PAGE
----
Boy Scouts Still Deciding Whether To Vote On Lifting Gay Ban
An announcement by the Boy Scouts of America last Monday has raised expectations that the organization's board will vote to eliminate its ban on gay scouts and volunteers during a quarterly meeting in Irving this week.
But a spokesman for the Scouts told KERA Sunday night there's no guarantee the issue will be included on Wednesday's voting agenda."No decision has been made on whether there will be a vote," Smith said.
Scouts' spokesman Deron Smith said the organization has received a lot of varied feedback since announcing it might remove the national restriction on gay membership and allow local, chartered organizations to independently decide whether to allow gay scouts.
The Scouts say they don't proactively inquire about sexual orientation but they haven't allowed openly gay scouts to join since the organization founding in 1910. The U.S. Supreme Court affirmed the Boy Scout's right to reject gay members in 2000.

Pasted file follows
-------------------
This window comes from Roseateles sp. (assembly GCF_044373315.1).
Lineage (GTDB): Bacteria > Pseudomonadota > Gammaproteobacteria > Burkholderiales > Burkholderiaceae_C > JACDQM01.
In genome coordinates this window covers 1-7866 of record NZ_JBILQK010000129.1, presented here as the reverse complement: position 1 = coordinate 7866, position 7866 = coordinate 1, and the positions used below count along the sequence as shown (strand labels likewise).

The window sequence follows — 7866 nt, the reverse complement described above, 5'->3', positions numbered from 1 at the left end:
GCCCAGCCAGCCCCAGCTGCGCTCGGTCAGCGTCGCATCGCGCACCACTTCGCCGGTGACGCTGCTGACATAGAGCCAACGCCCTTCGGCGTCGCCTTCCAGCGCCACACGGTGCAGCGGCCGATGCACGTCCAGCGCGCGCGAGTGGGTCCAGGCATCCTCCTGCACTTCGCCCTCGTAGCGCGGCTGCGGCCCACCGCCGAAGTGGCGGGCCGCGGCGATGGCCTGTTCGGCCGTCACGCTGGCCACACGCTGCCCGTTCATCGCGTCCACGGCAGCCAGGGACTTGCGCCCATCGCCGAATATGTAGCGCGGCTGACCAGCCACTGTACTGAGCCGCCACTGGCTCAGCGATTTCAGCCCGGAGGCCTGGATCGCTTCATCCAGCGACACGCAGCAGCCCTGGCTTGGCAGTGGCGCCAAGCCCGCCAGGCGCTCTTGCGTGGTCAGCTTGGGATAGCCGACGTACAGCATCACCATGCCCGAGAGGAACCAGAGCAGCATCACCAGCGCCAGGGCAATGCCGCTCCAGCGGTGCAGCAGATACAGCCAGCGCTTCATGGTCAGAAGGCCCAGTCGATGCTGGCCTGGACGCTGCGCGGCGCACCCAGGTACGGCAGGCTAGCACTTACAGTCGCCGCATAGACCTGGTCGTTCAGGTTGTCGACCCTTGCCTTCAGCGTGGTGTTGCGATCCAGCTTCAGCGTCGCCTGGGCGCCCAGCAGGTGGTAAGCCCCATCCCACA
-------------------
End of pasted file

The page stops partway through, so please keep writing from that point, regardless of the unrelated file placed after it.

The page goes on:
Smith said the proposed policy change will be discussed by scouting leaders in a series of committee meetings Monday and Tuesday, then board members and Chief Scout Executive Wayne Brock will decide whether to add a proposal to end the ban to its Wednesday agenda.
National media and special interest groups are expected to set-up shop near the closed meeting location and await a decision.
A group of gay scouts and leaders say they plan to present group leaders with 1.4 million signatures from people calling for an end to the ban. "
We understand the complex and deep feelings people have about this," said Smith, admitting he's received a lot of emails and phone calls.